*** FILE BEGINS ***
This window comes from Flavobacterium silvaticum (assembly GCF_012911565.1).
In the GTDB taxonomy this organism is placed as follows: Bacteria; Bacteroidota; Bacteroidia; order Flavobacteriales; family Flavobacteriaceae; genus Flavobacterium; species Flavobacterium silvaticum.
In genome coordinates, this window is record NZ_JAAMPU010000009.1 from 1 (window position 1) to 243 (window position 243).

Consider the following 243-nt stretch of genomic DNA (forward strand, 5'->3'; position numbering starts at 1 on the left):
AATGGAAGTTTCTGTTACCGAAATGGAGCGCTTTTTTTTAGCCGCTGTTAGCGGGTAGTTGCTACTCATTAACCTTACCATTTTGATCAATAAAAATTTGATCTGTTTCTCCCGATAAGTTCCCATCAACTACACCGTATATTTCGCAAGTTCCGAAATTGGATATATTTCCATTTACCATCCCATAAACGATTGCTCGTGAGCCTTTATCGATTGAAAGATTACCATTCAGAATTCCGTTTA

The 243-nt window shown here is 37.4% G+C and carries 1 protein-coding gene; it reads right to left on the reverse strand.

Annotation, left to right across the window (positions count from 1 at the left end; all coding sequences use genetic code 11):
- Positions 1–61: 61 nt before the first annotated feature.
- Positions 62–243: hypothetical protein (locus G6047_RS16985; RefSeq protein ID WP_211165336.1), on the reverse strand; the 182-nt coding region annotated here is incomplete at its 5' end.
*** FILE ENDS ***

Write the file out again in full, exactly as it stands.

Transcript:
This window comes from Flavobacterium silvaticum (assembly GCF_012911565.1).
In the GTDB taxonomy this organism is placed as follows: Bacteria; Bacteroidota; Bacteroidia; order Flavobacteriales; family Flavobacteriaceae; genus Flavobacterium; species Flavobacterium silvaticum.
In genome coordinates, this window is record NZ_JAAMPU010000009.1 from 1 (window position 1) to 243 (window position 243).

Consider the following 243-nt stretch of genomic DNA (forward strand, 5'->3'; position numbering starts at 1 on the left):
AATGGAAGTTTCTGTTACCGAAATGGAGCGCTTTTTTTTAGCCGCTGTTAGCGGGTAGTTGCTACTCATTAACCTTACCATTTTGATCAATAAAAATTTGATCTGTTTCTCCCGATAAGTTCCCATCAACTACACCGTATATTTCGCAAGTTCCGAAATTGGATATATTTCCATTTACCATCCCATAAACGATTGCTCGTGAGCCTTTATCGATTGAAAGATTACCATTCAGAATTCCGTTTA

The 243-nt window shown here is 37.4% G+C and carries 1 protein-coding gene; it reads right to left on the reverse strand.

Annotation, left to right across the window (positions count from 1 at the left end; all coding sequences use genetic code 11):
- Positions 1–61: 61 nt before the first annotated feature.
- Positions 62–243: hypothetical protein (locus G6047_RS16985; RefSeq protein ID WP_211165336.1), on the reverse strand; the 182-nt coding region annotated here is incomplete at its 5' end.